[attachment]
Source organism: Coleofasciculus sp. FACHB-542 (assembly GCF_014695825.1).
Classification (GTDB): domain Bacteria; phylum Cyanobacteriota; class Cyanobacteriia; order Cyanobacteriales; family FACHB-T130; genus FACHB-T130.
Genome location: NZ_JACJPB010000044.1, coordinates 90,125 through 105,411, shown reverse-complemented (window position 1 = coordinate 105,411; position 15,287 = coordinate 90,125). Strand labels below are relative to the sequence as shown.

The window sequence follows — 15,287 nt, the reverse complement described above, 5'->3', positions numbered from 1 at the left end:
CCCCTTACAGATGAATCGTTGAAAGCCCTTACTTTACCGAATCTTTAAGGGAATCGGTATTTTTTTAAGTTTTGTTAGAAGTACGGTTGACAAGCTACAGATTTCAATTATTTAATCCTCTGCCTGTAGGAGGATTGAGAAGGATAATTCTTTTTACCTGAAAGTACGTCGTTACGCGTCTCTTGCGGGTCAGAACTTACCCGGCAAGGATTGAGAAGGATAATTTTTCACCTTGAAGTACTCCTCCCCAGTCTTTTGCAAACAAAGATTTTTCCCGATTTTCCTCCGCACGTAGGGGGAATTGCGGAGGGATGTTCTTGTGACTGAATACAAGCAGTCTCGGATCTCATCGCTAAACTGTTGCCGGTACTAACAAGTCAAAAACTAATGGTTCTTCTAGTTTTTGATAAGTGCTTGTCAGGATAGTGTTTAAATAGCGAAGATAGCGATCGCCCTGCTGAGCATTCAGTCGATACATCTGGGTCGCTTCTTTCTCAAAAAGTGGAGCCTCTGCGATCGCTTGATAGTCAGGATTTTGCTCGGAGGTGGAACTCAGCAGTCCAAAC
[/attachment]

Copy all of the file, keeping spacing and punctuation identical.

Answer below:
Source organism: Coleofasciculus sp. FACHB-542 (assembly GCF_014695825.1).
Classification (GTDB): domain Bacteria; phylum Cyanobacteriota; class Cyanobacteriia; order Cyanobacteriales; family FACHB-T130; genus FACHB-T130.
Genome location: NZ_JACJPB010000044.1, coordinates 90,125 through 105,411, shown reverse-complemented (window position 1 = coordinate 105,411; position 15,287 = coordinate 90,125). Strand labels below are relative to the sequence as shown.

The window sequence follows — 15,287 nt, the reverse complement described above, 5'->3', positions numbered from 1 at the left end:
CCCCTTACAGATGAATCGTTGAAAGCCCTTACTTTACCGAATCTTTAAGGGAATCGGTATTTTTTTAAGTTTTGTTAGAAGTACGGTTGACAAGCTACAGATTTCAATTATTTAATCCTCTGCCTGTAGGAGGATTGAGAAGGATAATTCTTTTTACCTGAAAGTACGTCGTTACGCGTCTCTTGCGGGTCAGAACTTACCCGGCAAGGATTGAGAAGGATAATTTTTCACCTTGAAGTACTCCTCCCCAGTCTTTTGCAAACAAAGATTTTTCCCGATTTTCCTCCGCACGTAGGGGGAATTGCGGAGGGATGTTCTTGTGACTGAATACAAGCAGTCTCGGATCTCATCGCTAAACTGTTGCCGGTACTAACAAGTCAAAAACTAATGGTTCTTCTAGTTTTTGATAAGTGCTTGTCAGGATAGTGTTTAAATAGCGAAGATAGCGATCGCCCTGCTGAGCATTCAGTCGATACATCTGGGTCGCTTCTTTCTCAAAAAGTGGAGCCTCTGCGATCGCTTGATAGTCAGGATTTTGCTCGGAGGTGGAACTCAGCAGTCCAAAC